Hardened steel usually refers to quenched or quenched and tempered steel.


Silver steel or high-carbon bright steel, gets its name from its appearance, due to the high carbon content. It is a very-high carbon steel, or can be thought of as some of the best high-carbon steel. It is defined under the steel specification standards BS-1407. It is a 1%-carbon tool steel which can be ground to close tolerances. Usually the range of carbon is minimum 1.10% but as high as 1.20%. It also contains trace elements of 0.35% Mn (range 0.30–0.40%), 0.40% Cr (range 0.4–0.5%), 0.30% Si (range 0.1–0.3%), and also sometimes sulfur (max 0.035%) and phosphorus (max 0.035%). Silver steel is sometimes used for making straight razors, due to its ability to produce and hold a micro-fine edge, as those made by the French company Thiers-Issard. blah A straight razor Straight razor is the name given to a reusable knife blade used for shaving facial hair. ...


Heat treatments

Iron-carbon phase diagram, showing the temperature and carbon ranges for certain types of heat treatments.

The purpose of heat treating plain-carbon steel is to change the mechanical properties of steel, usually ductility, hardness, yield strength, and impact resistance. Note that the electrical and thermal conductivity are slightly altered. As with most strengthening techniques for steel, the modulus of elasticity (Young's modulus) is never affected. Steel has a higher solid solubility for carbon in the austenite phase, therefore all heat treatments, except spheroidizing and process annealing, start by heating to an austenitic phase. The rate at which the steel is cooled through the eutectoid reaction affects the rate at which carbon diffuses out of austenite. Generally speaking, cooling quickly will give a finer pearlite (until the martensite critical temperature is reached) and cooling slowly will give a coarser pearlite. Cooling a hypoeutectoid (less than 0.8 wt% C) steel results in a pearlitic structure with α-ferrite at the grain boundaries. If it is hypereutectoid (more than 0.8 wt% C) steel then the structure is full pearlite with small grains of cementite scattered throughout. The relative amounts of constituents are found using the lever rule. Here is a list of the types of heat treatments possible: Image File history File links Heat_transfer_steel_diag2. ... Image File history File links Heat_transfer_steel_diag2. ... In physical chemistry, mineralogy, and materials science, a phase diagram is a type of graph used to show the equilibrium conditions between the thermodynamically-distinct phases. ... In solid mechanics, Youngs modulus (E) is a measure of the stiffness of a given material. ... Iron-carbon phase diagram, showing the conditions under which austenite (γ) is stable in carbon steel. ... Eutectoid transformation occurs when a solid solution decomposes into a fixed two solid constituents at a fixed temperature. ... Pearlite occurs at the eutectoid of the iron-carbon phase diagram (near the lower left). ... Martensite in AISI 4140 steel 0. ... Iron-carbon phase diagram, showing the conditions under which ferrite (α) is stable. ... Cementite or iron carbide is a chemical compound with the formula Fe3C, and an orthorhombic crystal structure. ... In metallurgy the Lever rule is a mathematical expression whereby the relative phase amounts in a two-phase alloy at equilibrium may be computed. ...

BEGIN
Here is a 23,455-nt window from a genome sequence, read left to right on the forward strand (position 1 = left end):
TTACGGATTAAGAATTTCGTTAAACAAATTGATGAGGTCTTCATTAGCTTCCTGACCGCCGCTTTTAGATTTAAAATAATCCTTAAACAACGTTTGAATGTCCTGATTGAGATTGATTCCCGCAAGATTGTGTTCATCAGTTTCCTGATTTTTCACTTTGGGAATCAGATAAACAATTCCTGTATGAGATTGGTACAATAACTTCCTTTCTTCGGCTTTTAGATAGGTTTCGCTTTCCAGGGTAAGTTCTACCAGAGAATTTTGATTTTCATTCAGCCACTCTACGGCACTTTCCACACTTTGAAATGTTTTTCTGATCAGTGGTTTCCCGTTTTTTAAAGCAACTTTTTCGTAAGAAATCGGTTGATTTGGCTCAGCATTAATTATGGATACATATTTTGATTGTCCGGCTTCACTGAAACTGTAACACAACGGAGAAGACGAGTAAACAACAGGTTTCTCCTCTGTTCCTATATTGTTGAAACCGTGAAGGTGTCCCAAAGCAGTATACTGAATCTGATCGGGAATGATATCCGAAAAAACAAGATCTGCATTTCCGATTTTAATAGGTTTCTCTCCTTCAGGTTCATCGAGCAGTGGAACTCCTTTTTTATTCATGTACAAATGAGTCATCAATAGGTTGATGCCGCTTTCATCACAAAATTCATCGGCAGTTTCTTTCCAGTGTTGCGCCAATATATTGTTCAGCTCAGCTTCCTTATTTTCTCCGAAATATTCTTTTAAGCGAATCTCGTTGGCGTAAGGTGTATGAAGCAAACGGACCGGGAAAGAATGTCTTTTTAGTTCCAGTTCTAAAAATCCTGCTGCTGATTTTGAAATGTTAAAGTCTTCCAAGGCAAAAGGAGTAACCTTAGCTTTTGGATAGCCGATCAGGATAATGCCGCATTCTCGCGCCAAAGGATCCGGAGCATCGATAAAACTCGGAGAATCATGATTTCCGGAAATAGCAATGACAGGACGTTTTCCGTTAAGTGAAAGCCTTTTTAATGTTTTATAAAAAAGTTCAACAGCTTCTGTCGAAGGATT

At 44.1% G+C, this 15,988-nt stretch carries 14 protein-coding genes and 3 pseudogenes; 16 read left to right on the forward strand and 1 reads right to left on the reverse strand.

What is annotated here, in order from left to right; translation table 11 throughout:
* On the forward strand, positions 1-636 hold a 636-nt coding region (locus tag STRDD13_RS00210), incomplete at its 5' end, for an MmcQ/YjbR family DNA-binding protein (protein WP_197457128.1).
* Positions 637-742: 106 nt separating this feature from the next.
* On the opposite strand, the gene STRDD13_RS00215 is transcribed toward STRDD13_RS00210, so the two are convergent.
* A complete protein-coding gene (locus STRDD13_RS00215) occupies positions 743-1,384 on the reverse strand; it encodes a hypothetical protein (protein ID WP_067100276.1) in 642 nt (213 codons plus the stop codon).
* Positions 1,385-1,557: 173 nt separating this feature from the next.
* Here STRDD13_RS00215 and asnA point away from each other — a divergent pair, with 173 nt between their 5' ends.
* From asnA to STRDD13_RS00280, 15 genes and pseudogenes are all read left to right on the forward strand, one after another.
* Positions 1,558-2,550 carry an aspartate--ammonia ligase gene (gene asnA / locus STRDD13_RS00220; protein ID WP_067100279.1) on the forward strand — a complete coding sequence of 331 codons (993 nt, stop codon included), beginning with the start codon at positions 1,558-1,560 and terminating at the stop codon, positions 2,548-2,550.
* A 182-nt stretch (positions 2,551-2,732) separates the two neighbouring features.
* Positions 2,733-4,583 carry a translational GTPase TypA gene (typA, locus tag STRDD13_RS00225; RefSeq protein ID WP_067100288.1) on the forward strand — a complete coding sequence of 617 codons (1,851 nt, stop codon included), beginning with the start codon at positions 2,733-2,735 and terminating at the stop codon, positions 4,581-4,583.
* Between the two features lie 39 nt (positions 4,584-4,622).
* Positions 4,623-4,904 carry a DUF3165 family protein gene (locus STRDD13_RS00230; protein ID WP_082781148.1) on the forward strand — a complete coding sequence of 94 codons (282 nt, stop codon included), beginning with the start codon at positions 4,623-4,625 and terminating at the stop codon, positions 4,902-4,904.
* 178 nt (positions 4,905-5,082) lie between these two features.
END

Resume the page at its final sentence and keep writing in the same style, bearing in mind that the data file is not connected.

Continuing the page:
• Spheroidizing: Spheroidite forms when carbon steel is heated to approximately 700 °C for over 30 hours. Spheroidite can form at lower temperatures but the time needed drastically increases, as this is a diffusion controlled process. The result is a structure of rods or spheres of cementite within primary structure (ferrite or pearlite, depending on which side of the eutectoid you are on). The purpose is to soften higher carbon steels and allow more formability. This is the softest and most ductile form of steel. The image to the right shows where spheroidizing usually occurs.